No, the 2025 Ramcharger Doesn’t Have “Unlimited Battery Electric Range”
Stellantis Tries Toyota's Playbook for Its Newest Electrified Truck
Steve Birkett is an electric vehicle advocate based in Greater Boston, Massachusetts. He is a content creator and marketing professional who contributes written and recorded pieces to a wide range of media outlets. His analysis has been featured in Find The Best Car Price, WWLP TV, and Torque News, among others. He has also had video content featured on Inside EVs. Birkett was an EV Guide for Plug in America events in Massachusetts (Drive Electric Cambridge and Drive Electric Lowell) and Ohio (Earth Day 2019 at Cleveland Zoo). He participates in quarterly advisory panel meetings for EVolve New York (a state-level charging initiative) and has contributed to focus groups for prominent U.S. charging networks.
Birkett is a father-of-two who loves nothing more than packing up the family and hitting the road in their latest electric car, which is currently a 2022 Hyundai IONIQ 5. With multiple Chevy Bolts in his past, as well as a Chevy Volt and Tesla Model 3 LR in the extended family, plus various EV rentals when he ventures back home to his native United Kingdom, Birkett has more than 100,000 all-electric miles under his belt and is always ready to try out a new electric vehicle.
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While the promise of the 2025 Ramcharger makes a lot of sense in the context of electrified trucks trying to deliver acceptable range, its promotional language is intentionally misleading. Like Toyota's "self-charging hybrid" before it, Stellantis' claim of "unlimited battery electric range" stretches the truth to breaking point and will only confuse truck buyers.
- Steve Birkett, Senior EV Editor
November 7th, 2023 – Stellantis has announced the 2025 Ramcharger, an electrified truck that could deliver much and purports to do the impossible: provide unlimited driving range.
On the face of it, the 2025 Ram 1500 Ramcharger is the answer to every problem that currently afflicts fully electric trucks. Poor towing range? The 1500 Ramcharger will haul up to 14,000 lbs and boasts a maximum payload capacity of 2,625 lbs, with a 3.6-liter V6 onboard to generate up to 130kW and recharge its battery pack.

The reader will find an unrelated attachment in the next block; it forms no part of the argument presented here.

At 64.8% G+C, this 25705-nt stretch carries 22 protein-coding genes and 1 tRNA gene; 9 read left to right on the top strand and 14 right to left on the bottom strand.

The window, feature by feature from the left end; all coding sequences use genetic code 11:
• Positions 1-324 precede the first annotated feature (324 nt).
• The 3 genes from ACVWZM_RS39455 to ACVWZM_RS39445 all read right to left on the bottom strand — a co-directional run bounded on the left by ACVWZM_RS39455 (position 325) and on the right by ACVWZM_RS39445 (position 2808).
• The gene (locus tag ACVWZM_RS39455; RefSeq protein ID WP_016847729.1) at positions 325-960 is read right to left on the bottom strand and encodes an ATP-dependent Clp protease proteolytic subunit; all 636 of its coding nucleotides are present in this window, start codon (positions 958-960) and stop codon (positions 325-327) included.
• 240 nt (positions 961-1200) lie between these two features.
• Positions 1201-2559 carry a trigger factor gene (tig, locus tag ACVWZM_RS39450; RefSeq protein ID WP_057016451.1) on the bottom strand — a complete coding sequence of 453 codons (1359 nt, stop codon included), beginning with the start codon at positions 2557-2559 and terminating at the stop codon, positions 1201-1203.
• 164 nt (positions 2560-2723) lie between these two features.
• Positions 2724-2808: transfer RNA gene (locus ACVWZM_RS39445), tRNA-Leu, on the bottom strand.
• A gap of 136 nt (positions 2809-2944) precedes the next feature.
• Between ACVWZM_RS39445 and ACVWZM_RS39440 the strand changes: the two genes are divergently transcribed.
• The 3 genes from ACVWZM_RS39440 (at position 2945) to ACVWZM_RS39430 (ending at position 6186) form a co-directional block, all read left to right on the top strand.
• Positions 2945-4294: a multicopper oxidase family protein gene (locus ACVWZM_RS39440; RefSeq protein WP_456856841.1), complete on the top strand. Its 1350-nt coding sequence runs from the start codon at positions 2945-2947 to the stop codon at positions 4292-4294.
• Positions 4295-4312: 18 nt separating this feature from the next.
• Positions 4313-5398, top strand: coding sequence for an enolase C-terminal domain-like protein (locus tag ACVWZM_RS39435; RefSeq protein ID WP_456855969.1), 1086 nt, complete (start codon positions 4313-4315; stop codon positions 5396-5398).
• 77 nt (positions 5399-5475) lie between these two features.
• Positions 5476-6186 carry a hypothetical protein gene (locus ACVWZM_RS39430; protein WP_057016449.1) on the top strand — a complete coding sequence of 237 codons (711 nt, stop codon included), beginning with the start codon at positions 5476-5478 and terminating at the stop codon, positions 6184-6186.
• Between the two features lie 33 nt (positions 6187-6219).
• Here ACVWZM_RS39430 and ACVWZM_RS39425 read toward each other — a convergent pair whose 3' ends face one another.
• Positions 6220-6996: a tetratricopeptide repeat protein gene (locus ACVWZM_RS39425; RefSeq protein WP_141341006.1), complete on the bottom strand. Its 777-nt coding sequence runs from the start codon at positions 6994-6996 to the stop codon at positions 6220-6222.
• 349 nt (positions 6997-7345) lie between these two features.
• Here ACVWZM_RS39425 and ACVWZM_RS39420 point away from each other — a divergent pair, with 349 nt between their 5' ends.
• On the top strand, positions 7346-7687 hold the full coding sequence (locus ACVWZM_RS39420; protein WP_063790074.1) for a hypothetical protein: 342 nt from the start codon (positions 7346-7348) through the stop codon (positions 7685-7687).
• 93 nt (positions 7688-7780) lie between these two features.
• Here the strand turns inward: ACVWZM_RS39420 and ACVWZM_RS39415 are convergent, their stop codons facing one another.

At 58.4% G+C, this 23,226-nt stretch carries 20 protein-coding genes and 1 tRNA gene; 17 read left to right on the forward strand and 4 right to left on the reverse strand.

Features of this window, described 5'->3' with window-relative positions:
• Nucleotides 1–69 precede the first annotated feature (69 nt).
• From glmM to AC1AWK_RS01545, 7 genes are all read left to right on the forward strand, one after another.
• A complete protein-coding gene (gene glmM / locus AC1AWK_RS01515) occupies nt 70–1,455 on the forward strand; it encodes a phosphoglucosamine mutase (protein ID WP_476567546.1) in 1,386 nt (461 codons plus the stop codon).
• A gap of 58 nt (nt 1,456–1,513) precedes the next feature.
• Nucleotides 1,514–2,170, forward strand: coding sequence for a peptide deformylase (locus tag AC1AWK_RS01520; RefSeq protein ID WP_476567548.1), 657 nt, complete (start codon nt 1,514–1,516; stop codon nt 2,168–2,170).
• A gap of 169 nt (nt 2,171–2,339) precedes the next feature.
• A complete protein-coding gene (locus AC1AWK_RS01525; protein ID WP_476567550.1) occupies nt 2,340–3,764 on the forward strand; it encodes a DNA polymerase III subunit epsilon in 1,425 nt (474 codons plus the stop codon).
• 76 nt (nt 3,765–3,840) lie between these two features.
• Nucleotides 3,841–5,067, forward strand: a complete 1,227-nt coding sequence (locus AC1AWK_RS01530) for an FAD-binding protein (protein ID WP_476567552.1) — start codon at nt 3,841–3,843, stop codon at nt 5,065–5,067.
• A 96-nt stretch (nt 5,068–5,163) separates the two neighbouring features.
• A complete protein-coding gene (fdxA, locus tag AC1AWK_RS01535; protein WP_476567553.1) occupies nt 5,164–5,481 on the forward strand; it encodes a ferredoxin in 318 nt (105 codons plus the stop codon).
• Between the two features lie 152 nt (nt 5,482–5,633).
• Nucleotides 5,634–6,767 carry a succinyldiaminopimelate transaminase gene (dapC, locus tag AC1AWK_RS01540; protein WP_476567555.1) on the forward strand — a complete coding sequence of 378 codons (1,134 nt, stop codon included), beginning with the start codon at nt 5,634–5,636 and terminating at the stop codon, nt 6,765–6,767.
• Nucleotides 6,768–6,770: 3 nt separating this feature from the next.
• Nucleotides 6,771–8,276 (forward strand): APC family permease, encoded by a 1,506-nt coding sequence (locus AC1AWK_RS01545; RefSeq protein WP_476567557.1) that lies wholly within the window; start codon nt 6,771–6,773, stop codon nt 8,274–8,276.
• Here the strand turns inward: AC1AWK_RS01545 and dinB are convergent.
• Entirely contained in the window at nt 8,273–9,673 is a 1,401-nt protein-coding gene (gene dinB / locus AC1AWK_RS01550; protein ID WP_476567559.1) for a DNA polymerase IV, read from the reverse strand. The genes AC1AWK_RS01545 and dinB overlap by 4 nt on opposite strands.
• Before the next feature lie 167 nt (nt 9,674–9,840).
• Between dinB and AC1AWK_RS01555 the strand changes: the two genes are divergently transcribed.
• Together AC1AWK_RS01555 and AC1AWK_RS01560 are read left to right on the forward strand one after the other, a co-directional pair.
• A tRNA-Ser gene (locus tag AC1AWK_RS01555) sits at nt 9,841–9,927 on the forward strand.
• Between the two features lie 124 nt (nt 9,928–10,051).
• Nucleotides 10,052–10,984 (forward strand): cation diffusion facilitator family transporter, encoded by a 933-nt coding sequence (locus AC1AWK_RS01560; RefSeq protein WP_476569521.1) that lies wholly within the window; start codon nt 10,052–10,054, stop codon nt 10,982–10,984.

Enormous battery pack weighing it down? The Ramcharger system requires only a 92 kWh battery pack to achieve superior range and towing than all-electric competitors, which is 30% smaller than a Ford F150 Lightning's pack and half what estimates say the Chevy Silverado EV will be carrying around.
Even while coming with the ability to directly fast charge its battery pack at 145kW, which isn't far off the aforementioned models, the Ramcharger adds the convenience of a quicker gasoline top-up on long journeys, after which the onboard generator can go to work while the truck gets back on the road.
It's that small detail that presents a problem for Stellanis marketing the powerful new platform. "Unlimited battery electric range" comes at the cost of filling up a 27-gallon tank when the battery gets low, which is neither affordable nor unlimited. Like Toyota's "self-charging hybrid" technology before it, which fell foul of advertising standards in Norway and has been widely criticized across Europe, Stellantis is stretching the truth to breaking point with its headline claim for the 2025 Ramcharger. The limits on the Ramcharger's range are as far as the battery charge will take it, plus whatever gasoline left in the tank can be burnt to keep it topped up.
Away from this questionable claim, the 2025 Ramcharger promises to be a potentially compelling bridge technology for a North American truck market that still views all-electric pickups with a skeptical eye. Creating a range-extended electrified truck could prove to be the missing link for a consumer segment that has thus far failed to be convinced by vehicles like the Ford F150 Lightning, or consistently delayed all-electric trucks like the Chevy Silverado EV and Tesla Cybertruck.